6. Pass out the index cards and have each student write or draw one philanthropic act he or she can perform in the classroom or school. They should think about and be ready to explain how that act provides for the common good for the school/classroom community.

  7. Encourage the students to carry out the philanthropic act sometime in the next few days. After a few days, discuss how students feel about their classroom/school community. Ask if (and how) this activity has improved the common good of the community. Encourage the students to continue to share their time, talent and treasure with others to build up positive feelings and trust in the community (social/community capital). Does this activity help improve the classroom’s purpose (improve their ability to learn)? Discuss what it means that “citizens” have responsibility for the common good. Why are these acts their responsibility and not just something extra?

Assessment 

After a couple days, have a debriefing discussion. Discuss how students feel about their classroom/school community as a giver and receiver. Ask if (and how) this activity has improved the common good of the community. Encourage the students to continue to share their time, talent and treasure with others to build up positive feelings and trust in the community. Does this activity help improve the classroom’s purpose (improve their ability to learn)? Evaluate students’ understanding of philanthropy, community and common good.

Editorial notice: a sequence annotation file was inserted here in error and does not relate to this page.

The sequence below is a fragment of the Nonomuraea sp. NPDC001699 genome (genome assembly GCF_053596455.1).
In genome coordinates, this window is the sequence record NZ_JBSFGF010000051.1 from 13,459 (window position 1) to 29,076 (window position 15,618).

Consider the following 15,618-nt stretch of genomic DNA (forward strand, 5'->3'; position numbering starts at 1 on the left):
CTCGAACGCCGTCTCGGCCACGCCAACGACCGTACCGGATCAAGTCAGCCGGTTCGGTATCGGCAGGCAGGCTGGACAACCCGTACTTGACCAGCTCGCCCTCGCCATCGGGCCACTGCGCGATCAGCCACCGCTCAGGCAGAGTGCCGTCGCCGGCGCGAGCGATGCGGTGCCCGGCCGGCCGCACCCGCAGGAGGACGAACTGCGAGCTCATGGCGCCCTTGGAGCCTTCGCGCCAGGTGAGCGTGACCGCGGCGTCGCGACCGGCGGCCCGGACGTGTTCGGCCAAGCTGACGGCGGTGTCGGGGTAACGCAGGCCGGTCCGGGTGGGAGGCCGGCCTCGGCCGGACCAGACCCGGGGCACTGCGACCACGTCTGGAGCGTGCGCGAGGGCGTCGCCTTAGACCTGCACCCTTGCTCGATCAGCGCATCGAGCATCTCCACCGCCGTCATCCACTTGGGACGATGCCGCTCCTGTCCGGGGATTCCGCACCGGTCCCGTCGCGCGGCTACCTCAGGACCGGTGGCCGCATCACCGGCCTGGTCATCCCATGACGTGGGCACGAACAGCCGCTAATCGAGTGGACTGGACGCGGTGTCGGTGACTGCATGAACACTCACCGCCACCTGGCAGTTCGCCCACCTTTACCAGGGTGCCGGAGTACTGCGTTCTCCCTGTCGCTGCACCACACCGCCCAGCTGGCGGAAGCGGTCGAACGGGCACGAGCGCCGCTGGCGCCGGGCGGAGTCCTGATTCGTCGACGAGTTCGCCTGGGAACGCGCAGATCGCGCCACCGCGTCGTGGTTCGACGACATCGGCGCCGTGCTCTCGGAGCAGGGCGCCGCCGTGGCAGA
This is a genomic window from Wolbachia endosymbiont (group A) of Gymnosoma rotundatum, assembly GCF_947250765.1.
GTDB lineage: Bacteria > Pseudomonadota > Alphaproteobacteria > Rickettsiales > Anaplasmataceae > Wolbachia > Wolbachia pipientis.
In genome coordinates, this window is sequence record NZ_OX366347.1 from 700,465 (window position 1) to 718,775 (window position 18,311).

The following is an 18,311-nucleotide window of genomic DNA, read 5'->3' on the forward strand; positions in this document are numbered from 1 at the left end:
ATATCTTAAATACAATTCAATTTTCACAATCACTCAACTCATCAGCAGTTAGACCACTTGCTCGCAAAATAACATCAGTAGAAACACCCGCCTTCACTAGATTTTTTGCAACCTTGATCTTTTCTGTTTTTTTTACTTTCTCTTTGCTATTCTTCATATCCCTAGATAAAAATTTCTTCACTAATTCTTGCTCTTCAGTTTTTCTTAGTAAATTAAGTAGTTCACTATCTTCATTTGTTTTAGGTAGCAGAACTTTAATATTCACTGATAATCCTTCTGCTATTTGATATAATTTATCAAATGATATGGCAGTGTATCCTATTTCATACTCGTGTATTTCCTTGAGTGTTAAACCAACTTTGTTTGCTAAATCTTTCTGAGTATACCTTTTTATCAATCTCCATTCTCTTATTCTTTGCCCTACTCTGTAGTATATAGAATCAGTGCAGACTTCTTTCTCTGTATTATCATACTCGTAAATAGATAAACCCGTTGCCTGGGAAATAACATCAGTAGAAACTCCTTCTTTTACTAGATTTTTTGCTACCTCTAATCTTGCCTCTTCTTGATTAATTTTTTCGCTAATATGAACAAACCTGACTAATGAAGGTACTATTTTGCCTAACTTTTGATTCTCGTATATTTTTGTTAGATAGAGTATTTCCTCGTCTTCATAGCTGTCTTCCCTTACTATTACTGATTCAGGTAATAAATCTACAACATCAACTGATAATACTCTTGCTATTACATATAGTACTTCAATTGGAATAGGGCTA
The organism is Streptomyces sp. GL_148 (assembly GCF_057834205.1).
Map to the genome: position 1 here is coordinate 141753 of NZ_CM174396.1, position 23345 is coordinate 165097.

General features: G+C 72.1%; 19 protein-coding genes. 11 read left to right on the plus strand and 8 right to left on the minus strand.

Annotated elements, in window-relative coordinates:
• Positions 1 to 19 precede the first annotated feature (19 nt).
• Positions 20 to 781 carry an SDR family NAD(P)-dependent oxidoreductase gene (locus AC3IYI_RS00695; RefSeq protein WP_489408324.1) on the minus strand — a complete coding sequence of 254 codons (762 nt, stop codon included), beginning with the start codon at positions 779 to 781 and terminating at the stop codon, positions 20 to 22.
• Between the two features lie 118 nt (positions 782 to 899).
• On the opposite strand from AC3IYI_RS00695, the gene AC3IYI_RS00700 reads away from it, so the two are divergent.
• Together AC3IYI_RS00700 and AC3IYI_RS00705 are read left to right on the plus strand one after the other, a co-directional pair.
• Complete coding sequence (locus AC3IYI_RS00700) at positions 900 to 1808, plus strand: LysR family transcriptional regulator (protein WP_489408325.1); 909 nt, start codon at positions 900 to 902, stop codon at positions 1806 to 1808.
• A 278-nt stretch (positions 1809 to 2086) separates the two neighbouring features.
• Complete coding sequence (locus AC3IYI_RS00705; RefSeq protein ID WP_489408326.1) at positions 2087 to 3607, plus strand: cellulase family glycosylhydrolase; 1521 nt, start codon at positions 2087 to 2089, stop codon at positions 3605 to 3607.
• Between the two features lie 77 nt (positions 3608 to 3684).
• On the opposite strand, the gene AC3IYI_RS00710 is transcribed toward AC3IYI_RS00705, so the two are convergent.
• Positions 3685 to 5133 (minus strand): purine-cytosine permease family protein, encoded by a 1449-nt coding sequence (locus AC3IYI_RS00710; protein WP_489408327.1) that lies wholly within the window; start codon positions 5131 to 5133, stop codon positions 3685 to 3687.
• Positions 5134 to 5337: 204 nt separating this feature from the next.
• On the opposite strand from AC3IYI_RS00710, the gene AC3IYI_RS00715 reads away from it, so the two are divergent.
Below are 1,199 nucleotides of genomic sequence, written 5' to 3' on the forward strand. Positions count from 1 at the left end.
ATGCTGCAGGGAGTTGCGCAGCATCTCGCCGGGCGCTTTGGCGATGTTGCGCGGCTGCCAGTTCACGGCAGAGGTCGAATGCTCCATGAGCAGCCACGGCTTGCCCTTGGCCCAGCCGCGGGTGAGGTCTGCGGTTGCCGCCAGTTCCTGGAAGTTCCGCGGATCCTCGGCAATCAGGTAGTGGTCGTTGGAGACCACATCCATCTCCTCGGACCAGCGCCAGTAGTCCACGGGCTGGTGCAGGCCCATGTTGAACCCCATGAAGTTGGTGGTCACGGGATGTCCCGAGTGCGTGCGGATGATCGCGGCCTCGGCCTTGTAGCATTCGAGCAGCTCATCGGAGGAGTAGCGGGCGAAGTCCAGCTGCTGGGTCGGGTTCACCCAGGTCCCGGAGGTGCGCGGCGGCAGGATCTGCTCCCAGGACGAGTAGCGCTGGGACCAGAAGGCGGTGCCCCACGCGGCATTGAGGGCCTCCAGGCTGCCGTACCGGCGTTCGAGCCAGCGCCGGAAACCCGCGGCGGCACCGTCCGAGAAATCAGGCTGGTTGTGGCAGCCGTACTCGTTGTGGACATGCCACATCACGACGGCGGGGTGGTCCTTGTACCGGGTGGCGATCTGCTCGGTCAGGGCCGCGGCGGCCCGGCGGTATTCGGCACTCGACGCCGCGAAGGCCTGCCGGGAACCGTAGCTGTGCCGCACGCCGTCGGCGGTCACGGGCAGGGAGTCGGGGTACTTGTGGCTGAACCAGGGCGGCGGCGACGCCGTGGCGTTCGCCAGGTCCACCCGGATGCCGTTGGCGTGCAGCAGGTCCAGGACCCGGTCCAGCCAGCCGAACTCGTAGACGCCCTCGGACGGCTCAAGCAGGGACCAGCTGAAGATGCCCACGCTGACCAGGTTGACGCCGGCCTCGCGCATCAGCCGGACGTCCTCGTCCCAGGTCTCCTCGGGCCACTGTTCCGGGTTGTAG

Cross Curriculum 

None for this lesson.

Philanthropy Framework

  1. Strand PHIL.I Definitions of Philanthropy
    1. Standard DP 01. Define Philanthropy
      1. Benchmark E.1 Define philanthropy as the giving and sharing of time, talent, or treasure intended for the common good.
      2. Benchmark E.3 Recognize that citizens have a responsibility for the common good as defined by democratic principles.
    2. Standard DP 02. Roles of Government, Business, and Philanthropy
      1. Benchmark E.3 Identify ways that trust is important in all communities.
      2. Benchmark E.6 Explain why acting philanthropically is good for the community, state, nation, or world.
    3. Standard DP 06. Role of Family in Philanthropy
      1. Benchmark E.2 Identify examples of families supporting giving and sharing.
  2. Strand PHIL.II Philanthropy and Civil Society
    1. Standard PCS 01. Self, citizenship, and society
      1. Benchmark E.1 Define the word <em>trust</em> and its role in all communities.
    2. Standard PCS 05. Philanthropy and Government
      1. Benchmark E.1 Define community as the degree that people come together for the common good.
      2. Benchmark E.7 Describe why the classroom, school, or neighborhood is a community governed by fundamental democratic principles.
  3. Strand PHIL.III Philanthropy and the Individual
    1. Standard PI 01. Reasons for Individual Philanthropy
      1. Benchmark E.7 Give classroom examples of when a student does not need the teacher's permission to act philanthropically.

Academic Standards

Select categories to search for standards.